Not So Private: Ukraine Nationalizes Failing Privatbank, Bitcoin Spikes
Ukraine’s biggest lender Privatbank may need to change its name after the government acquired 100% of its shares Monday.
Privatbank Failure Would End In ‘Panic’
The newly nationalized bank had reportedly built up huge debts resulting from insider loans going unpaid, with sources saying its failure would cause “panic.”
“Other banks would not be getting their loans back from PrivatBank, a series of bankruptcies would begin, and there would be panic,” Oleksandr Savchenko, head of Kyiv’s International Institute of Business, had told local news publication Kyiv Post back in October.
Privatbank currently holds 20% of Ukraine’s total banking sector assets of $53 billion. Unpaid loans allegedly total almost $3.4 billion, Kyiv Post quotes the National Bank of Ukraine (NBU) Monday, with Privatbank arguing that insider loans only total 10% of lending.
The insider loans scandal is linked to Privatbank’s owner, Igor Kolomoisky. Under nationalization, it is understood he could retain some control of the business, but the details remain unclear.
Kyiv Post however paraphrases an analyst stating that Kolomoisky “would threaten to default on the bank’s debts to keep the government from passing legislation that could cut into his business.”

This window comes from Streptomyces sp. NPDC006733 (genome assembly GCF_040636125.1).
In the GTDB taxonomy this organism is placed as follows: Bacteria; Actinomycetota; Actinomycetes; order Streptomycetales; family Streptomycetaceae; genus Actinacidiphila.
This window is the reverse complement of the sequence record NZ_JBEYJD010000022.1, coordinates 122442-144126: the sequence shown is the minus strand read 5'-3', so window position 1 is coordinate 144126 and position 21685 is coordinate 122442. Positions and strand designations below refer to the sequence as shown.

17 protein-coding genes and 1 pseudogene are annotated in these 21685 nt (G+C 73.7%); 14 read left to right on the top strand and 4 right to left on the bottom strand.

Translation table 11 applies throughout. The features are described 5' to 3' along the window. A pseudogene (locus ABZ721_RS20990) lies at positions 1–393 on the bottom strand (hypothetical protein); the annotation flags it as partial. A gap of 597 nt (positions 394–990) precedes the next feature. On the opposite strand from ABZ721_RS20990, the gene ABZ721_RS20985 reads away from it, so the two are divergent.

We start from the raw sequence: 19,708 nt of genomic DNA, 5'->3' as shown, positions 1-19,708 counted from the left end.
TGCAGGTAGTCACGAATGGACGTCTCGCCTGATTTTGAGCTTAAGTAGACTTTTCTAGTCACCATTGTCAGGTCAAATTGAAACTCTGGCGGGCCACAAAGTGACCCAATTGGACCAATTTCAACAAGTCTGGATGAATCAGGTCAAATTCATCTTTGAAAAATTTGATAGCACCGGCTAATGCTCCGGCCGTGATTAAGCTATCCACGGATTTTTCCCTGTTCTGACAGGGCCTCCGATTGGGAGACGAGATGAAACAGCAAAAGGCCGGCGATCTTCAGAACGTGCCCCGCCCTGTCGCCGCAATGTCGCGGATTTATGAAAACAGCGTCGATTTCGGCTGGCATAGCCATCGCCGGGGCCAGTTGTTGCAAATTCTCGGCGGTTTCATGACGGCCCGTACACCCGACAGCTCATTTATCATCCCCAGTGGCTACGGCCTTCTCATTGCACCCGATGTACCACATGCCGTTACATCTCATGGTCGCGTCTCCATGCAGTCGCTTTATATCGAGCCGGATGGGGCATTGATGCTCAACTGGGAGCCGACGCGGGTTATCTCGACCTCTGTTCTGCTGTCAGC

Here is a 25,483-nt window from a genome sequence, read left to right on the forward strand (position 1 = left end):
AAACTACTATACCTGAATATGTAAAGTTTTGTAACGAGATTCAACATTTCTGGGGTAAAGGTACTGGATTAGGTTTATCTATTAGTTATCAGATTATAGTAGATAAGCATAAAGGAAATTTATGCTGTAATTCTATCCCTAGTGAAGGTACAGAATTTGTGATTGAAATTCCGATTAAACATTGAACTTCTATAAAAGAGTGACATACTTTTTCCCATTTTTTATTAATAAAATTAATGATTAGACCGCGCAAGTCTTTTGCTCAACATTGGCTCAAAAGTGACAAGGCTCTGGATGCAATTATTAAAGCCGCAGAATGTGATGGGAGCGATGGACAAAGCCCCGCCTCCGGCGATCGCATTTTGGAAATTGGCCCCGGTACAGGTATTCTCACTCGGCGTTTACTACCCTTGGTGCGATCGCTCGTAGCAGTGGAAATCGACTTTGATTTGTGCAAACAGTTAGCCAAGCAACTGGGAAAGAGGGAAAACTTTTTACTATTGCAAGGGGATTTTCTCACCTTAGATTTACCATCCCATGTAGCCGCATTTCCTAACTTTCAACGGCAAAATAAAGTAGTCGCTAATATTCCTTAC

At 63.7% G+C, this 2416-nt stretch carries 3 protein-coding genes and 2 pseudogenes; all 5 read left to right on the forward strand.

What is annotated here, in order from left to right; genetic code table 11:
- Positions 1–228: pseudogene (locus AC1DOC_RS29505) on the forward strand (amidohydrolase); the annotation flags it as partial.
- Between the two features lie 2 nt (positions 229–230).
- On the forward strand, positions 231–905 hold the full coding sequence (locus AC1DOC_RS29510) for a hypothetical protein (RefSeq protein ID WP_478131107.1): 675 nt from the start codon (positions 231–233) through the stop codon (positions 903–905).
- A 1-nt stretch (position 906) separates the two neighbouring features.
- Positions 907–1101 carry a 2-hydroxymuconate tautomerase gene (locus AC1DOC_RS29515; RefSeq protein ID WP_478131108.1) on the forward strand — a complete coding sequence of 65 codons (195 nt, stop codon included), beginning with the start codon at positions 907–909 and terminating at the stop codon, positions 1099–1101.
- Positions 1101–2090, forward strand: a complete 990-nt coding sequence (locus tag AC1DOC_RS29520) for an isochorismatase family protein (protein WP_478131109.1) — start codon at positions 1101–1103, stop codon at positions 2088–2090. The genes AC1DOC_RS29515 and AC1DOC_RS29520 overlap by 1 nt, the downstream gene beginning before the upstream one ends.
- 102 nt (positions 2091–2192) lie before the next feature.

Lesser Of Two Evils For Bank Clients
With the bank in authorities’ hands, it is understood that customer funds are now “safe,” a government statement issued Sunday said.
Nonetheless, with Ukraine still heavily reliant on International Monetary Fund (IMF) bailouts, this is unlikely to make ordinary bank customers feel any easier.
“The IMF is saying you have to capitalize this bank, because if you do not capitalize…there will be huge pressure on the banks in Ukraine in this scenario and the banks which are undercapitalized such as PrivatBank will go immediately,” a Kyiv lawyer commented on the move, echoing Savchenko’s concerns of a domino effect.
Bitcoin Reacts To Bank Fails
An interesting side effect of the announcement appears to be an uptick in hryvnia-per-bitcoin rates. Since December 15, these have run around 2% higher than USD/BTC, even after the continuing surge in Bitcoin prices is taken into account.
Bitcoinist recently reported on Ukraine’s move to launch Bitcoin futures trading on its national stock exchange. This, proponents say, was due to “sufficiently high interest” among consumers in cryptocurrency. The move followed an announcement of the NBU’s long-term plans for Blockchain-based payments to become standard, beginning from Q4 2017.
Will Privatbank’s nationalization push Bitcoin to new highs in Ukraine? Let us know in the comments below!
Images courtesy of shutterstock, kyivpost.com